Fukuoka Domain

Fukuoka Domain (福岡藩, Fukuoka han) was a Japanese domain of the Edo period. It was associated with Chikuzen Province in modern-day Fukuoka Prefecture on the island of Kyushu. The domain was also sometimes referred to as Chikuzen Domain, or as Kuroda Domain, after the ruling Kuroda family.

Fukuoka Domain
Domain of Japan
Fukuoka castle 2006 01.jpg
Fukuoka castle
Fukuoka Domain (Early 17th century).png
Fukuoka Domain (Early 17th century)
CapitalFukuoka Castle
 • TypeDaimyō
Historical eraEdo period
Meiji period
• Established
• Disestablished
Today part ofFukuoka Prefecture

In the han system, Fukuoka was a political and economic abstraction based on periodic cadastral surveys and projected agricultural yields.[1] In other words, the domain was defined in terms of kokudaka, not land area.[2] This was different from the feudalism of the West. With its rating of 473,000 koku, the domain was the fifth-largest in Japan, excluding the domains held by the Tokugawa-Matsudaira dynasty.

List of daimyōsEdit

Aerial view of Fukuoka castle

The hereditary daimyōs were head of the clan and head of the domain.

  Kuroda clan, 1600–1868 (tozama; 502,000→412,000→433,000→473,000 koku)[3]

  1. Nagamasa
  2. Tadayuki
  3. Mitsuyuki
  4. Tsunamasa
  5. Nobumasa
  6. Tsugutaka
  7. Haruyuki
  8. Harutaka
  9. Naritaka
  10. Narikiyo
  11. Nagahiro
  12. Nagatomo
  13. Prince Arisugawa Taruhito (briefly ruled domain as imperial governor in 1871)

Family treeEdit

  •   I. Kuroda Nagamasa, 1st daimyō of Fukuoka (cr. 1600) (1568–1623; Lord of Fukuoka: 1600–1623)
    •   II. Tadayuki, 2nd daimyō of Fukuoka (1602–1654; r. 1623–1654)
      •   III. Mitsuyuki, 3rd daimyō of Fukuoka (1628–1707; r. 1654–1688)
        •   IV. Tsunamasa, 4th daimyō of Fukuoka (1659-1711; r. 1688-1711)
          •   V. Nobumasa, 5th daimyō of Fukuoka (1685–1744; r. 1711–1719)
        • Nagakiyo, daimyō of Nogata (1667–1720)
          •   VI. Tsugutaka, 6th daimyō of Fukuoka (1703–1775; r. 1719–1769)

As Tsugutaka, the sixth daimyō, was without heirs, he adopted an heir from a branch of the Tokugawa family to continue the line:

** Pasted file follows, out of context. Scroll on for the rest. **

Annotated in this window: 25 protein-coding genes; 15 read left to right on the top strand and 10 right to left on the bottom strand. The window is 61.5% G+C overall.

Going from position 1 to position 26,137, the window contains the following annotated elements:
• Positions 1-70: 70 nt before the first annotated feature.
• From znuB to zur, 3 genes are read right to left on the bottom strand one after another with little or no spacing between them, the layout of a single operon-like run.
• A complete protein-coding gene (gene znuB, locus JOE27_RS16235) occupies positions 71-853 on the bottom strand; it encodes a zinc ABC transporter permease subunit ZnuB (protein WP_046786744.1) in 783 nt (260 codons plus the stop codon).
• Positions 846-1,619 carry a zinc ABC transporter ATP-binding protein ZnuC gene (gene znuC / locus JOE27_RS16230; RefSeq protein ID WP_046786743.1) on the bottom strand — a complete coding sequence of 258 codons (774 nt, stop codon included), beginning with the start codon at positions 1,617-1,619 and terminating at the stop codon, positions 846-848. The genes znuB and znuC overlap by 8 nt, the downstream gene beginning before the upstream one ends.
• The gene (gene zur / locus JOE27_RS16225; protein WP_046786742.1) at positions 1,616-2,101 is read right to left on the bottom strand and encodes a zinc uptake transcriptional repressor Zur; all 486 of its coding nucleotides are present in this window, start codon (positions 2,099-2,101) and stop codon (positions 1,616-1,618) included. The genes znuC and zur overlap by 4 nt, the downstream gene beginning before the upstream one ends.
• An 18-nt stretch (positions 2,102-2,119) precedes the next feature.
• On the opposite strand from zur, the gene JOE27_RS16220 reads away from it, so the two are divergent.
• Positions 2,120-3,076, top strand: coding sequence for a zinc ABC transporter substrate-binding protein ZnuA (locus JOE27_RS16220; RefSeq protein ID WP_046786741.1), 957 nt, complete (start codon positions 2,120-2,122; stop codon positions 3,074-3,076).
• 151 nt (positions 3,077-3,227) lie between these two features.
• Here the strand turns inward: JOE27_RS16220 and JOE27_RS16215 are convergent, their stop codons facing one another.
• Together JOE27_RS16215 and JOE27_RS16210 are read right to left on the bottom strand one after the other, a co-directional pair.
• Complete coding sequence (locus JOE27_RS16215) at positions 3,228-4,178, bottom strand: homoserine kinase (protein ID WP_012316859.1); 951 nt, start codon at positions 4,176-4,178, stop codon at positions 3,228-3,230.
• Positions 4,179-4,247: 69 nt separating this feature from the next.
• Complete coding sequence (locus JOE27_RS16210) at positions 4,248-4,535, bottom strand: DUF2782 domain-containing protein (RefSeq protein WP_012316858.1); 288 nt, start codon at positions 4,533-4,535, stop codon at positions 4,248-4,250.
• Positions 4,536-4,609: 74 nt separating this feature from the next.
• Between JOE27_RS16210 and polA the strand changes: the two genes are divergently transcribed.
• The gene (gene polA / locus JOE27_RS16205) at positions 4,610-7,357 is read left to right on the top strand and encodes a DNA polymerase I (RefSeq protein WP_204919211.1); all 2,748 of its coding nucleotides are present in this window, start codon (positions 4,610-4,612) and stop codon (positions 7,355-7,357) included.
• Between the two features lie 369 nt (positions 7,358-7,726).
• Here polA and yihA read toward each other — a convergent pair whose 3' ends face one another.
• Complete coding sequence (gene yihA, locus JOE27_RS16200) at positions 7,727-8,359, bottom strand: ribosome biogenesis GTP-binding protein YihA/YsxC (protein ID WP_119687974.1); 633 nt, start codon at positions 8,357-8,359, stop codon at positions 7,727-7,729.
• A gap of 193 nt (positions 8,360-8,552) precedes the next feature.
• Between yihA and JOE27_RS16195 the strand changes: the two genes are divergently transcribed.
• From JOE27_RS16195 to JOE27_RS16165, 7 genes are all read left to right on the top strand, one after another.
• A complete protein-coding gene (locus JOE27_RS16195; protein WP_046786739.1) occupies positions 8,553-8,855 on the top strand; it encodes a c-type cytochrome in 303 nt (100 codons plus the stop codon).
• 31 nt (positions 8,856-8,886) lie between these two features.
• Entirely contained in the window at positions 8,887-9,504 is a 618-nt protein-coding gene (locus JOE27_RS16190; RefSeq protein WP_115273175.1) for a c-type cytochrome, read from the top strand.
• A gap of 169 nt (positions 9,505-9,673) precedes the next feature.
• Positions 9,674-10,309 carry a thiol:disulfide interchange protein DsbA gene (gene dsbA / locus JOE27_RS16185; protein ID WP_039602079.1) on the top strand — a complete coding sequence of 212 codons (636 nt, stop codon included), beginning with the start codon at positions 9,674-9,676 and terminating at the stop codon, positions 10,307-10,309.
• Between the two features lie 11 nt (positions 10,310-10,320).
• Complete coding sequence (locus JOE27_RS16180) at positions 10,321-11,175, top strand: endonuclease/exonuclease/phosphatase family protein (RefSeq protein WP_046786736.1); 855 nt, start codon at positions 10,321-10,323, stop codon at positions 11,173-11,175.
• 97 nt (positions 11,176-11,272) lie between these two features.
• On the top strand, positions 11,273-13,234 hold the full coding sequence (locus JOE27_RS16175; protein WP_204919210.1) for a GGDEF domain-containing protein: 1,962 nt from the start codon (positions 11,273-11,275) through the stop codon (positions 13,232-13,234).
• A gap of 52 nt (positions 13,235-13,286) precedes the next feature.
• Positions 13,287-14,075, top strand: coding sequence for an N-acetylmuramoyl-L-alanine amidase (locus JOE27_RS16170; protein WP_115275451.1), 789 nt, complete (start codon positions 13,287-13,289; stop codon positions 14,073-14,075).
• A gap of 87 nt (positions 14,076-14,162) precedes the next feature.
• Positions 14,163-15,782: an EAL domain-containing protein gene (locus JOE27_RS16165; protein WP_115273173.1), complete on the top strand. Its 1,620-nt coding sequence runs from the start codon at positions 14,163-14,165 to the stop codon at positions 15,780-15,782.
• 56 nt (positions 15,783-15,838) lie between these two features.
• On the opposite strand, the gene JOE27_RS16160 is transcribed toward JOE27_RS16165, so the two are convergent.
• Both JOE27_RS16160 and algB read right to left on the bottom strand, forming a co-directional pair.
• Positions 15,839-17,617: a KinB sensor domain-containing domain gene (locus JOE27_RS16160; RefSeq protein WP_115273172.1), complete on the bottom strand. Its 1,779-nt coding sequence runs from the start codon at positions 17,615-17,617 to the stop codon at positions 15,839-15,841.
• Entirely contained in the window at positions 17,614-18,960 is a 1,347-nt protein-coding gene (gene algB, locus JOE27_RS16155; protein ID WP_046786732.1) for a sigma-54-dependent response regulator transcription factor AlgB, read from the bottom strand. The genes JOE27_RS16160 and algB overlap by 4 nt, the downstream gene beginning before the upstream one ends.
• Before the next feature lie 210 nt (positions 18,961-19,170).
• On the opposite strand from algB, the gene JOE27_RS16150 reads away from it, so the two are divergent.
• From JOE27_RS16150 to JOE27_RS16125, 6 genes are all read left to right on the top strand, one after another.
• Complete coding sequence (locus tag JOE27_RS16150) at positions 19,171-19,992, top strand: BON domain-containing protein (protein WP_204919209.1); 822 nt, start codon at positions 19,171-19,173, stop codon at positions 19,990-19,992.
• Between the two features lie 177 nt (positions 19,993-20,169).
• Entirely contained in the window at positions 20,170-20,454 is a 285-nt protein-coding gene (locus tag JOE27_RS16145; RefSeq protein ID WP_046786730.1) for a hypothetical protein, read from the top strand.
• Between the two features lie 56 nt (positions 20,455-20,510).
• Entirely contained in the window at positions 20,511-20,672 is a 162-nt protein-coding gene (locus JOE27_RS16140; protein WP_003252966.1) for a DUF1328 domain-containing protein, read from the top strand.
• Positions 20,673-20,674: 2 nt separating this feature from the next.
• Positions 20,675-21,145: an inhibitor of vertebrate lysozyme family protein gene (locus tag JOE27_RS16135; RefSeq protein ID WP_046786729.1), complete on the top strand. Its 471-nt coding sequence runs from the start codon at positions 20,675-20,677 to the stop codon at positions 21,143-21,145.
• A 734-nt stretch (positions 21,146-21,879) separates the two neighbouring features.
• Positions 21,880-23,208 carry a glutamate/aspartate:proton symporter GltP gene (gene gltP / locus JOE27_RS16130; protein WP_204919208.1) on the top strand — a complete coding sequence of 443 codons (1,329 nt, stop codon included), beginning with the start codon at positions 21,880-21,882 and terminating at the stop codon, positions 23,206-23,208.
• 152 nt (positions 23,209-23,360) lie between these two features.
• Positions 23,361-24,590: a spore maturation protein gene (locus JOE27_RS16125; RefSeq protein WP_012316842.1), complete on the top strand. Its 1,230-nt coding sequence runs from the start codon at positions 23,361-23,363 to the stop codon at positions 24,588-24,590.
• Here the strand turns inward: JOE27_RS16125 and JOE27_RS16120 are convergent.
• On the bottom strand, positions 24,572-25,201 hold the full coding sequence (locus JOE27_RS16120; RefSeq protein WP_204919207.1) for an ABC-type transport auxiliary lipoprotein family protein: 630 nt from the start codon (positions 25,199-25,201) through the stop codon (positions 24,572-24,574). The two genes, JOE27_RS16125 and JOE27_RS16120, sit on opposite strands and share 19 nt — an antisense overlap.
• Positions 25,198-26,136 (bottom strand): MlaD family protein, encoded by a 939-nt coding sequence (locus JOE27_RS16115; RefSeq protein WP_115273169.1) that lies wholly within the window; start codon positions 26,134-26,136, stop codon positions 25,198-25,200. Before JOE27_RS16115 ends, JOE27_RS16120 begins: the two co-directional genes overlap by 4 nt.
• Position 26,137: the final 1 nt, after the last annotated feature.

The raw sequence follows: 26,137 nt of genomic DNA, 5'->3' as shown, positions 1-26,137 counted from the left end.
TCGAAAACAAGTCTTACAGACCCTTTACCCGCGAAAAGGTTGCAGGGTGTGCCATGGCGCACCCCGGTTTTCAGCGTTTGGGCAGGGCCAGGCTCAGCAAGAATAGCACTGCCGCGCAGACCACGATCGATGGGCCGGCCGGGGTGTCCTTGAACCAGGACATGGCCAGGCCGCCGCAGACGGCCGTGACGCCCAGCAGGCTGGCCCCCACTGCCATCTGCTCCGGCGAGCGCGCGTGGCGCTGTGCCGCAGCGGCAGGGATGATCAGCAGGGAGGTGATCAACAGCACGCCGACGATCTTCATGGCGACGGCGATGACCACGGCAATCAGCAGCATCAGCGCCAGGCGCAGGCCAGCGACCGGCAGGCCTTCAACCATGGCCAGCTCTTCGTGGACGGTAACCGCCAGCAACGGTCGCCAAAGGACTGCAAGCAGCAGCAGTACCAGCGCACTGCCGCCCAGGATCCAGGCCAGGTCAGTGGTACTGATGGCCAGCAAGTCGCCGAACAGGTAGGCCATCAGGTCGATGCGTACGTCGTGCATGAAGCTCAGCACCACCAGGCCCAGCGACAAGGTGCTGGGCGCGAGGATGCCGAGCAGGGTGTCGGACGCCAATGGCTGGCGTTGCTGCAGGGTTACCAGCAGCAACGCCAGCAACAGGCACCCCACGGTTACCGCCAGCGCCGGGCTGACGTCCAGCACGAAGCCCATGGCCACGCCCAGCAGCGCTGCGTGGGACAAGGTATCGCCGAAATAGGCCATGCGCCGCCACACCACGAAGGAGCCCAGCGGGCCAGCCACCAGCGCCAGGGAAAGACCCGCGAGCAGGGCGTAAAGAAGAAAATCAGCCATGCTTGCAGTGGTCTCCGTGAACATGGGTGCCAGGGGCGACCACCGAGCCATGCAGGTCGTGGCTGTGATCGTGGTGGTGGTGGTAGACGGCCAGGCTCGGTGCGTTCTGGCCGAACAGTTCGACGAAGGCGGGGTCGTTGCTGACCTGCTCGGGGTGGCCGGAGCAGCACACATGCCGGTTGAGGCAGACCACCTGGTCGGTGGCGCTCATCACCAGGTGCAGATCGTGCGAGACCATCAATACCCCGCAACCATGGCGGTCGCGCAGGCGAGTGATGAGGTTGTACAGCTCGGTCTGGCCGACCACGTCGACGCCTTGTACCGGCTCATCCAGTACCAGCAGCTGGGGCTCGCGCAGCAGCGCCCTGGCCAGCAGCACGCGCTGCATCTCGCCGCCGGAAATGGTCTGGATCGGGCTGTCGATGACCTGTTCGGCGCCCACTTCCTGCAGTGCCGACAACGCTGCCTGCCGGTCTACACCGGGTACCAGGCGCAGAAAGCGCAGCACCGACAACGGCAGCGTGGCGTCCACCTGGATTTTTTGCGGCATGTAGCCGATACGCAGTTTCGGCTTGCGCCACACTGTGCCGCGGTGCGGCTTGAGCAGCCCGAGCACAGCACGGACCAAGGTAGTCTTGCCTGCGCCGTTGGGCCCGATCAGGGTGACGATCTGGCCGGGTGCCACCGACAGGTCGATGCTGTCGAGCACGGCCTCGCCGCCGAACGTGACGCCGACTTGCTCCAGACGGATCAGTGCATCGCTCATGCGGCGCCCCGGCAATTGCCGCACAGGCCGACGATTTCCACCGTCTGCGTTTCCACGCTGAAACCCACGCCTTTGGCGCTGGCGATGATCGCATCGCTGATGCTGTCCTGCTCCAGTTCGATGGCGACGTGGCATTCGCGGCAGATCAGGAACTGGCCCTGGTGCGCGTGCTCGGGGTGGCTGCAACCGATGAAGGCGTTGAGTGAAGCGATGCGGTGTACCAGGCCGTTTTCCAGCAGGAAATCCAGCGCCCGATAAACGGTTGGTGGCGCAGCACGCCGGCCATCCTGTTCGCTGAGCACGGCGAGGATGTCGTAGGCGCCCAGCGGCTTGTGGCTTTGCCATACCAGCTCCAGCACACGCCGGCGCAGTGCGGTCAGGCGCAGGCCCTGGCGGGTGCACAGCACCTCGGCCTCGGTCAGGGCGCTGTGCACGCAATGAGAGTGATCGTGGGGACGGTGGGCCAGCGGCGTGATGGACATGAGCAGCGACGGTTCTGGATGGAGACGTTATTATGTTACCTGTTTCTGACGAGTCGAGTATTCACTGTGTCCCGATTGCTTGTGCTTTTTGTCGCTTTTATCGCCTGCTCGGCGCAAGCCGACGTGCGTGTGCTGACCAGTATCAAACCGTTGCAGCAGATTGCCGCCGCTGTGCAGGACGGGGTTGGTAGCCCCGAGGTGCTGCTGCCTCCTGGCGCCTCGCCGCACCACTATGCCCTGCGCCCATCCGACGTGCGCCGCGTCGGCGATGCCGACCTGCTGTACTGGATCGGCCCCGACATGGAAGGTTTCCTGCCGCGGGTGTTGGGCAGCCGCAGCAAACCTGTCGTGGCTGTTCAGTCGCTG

• Tokugawa Munetada, 1st Hitotsubashi-Tokugawa family head (1721–1765)
    • Tokugawa Harusada, 2nd Hitotsubashi-Tokugawa family head (1751–1827)
      •   IX. Naritaka, 9th daimyō of Fukuoka (1777–1795; r. 1782–1795)
        •   X. Narikiyo, 10th daimyō of Fukuoka (1795–1851; r. 1795–1834). He had a daughter:
          • Junhime (d. 1851), m.   XI. (Shimazu) Nagahiro, 11th daimyō of Fukuoka, 11th family head (1811–1887; r. 1834–1869; family head: 1834–1869). He had a daughter:
            • Rikuhime, m.   XII. (Tōdō) Nagatomo, 12th daimyō of Fukuoka, 12th family head (1839–1902; Lord: 1869; Governor: 1869–1871; family head: 1869–1878)
              • Nagashige, 13th family head, 1st Marquess (1867–1939; family head: 1878–1939; Marquess: 1884)
                • Nagamichi, 14th family head, 2nd Marquess (1889–1978; family head: 1939–1978; 2nd Marquess: 1939–1947)
                  • Nagahisa, 15th family head (1916–2009; family head: 1978–2009)
                    • Nagataka, 16th family head (b. 1952; family head: 2009–present)
    •   VII.(Kuroda) Haruyuki, 7th daimyō of Fukuoka (1753–1781; r. 1769–1781). Adopted by the sixth Lord of Fukuoka. He adopted an heir, the eighth 'daimyō:
    •   VIII. (Kyōgoku) Harutaka, 8th daimyō of Fukuoka (1754–1782; r. 1782)


See alsoEdit


Map of Japan, 1789 -- the Han system affected cartography
  1. ^ Mass, Jeffrey P. and William B. Hauser. (1987). The Bakufu in Japanese History, p. 150.
  2. ^ Elison, George and Bardwell L. Smith (1987). Warlords, Artists, & Commoners: Japan in the Sixteenth Century, p. 18.
  3. ^ Papinot, Jacques Edmond Joseph. (1906). Dictionnaire d’histoire et de géographie du Japon; Papinot, (2003). "Kuroda" at Nobiliare du Japon, pp. 25–26; retrieved 2013-4-10.
  4. ^ Genealogy

External linksEdit

  Media related to Fukuoka Domain at Wikimedia Commons